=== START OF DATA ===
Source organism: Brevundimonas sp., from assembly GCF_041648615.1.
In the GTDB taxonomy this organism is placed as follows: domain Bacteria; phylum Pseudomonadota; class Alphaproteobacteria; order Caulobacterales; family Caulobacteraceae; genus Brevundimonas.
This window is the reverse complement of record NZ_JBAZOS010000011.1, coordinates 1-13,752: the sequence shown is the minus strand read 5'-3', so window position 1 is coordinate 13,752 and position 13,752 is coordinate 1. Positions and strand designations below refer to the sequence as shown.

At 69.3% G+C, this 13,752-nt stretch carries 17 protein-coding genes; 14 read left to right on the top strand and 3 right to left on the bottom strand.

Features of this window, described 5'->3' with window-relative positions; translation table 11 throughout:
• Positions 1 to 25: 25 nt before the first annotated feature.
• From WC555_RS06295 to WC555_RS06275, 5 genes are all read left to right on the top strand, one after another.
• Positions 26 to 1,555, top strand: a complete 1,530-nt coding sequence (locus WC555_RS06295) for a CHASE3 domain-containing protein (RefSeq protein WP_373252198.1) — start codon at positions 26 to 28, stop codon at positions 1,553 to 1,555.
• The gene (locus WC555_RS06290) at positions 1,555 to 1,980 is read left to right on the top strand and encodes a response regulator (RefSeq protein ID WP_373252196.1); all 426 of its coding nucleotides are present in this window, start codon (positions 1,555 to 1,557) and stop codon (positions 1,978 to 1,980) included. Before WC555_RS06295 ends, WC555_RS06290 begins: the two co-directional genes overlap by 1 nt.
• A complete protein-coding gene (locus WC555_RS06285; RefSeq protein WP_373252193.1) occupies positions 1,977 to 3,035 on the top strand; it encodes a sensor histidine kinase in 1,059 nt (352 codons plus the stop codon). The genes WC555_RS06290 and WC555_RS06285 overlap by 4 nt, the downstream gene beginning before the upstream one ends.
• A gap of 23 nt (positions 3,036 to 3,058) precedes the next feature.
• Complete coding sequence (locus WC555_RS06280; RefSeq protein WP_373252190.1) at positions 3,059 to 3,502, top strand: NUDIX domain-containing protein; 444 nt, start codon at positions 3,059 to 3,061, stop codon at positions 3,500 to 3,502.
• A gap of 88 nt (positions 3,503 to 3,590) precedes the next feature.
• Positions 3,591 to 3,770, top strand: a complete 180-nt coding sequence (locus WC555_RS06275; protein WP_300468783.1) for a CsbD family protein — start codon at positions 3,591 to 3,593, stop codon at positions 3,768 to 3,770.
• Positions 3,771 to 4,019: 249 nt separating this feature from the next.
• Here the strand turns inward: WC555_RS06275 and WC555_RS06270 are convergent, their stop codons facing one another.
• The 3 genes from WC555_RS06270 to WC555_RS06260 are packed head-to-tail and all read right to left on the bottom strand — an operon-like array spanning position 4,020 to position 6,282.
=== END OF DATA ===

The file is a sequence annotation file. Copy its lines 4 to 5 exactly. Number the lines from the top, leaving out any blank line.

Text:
At 69.3% G+C, this 13,752-nt stretch carries 17 protein-coding genes; 14 read left to right on the top strand and 3 right to left on the bottom strand.

Features of this window, described 5'->3' with window-relative positions; translation table 11 throughout: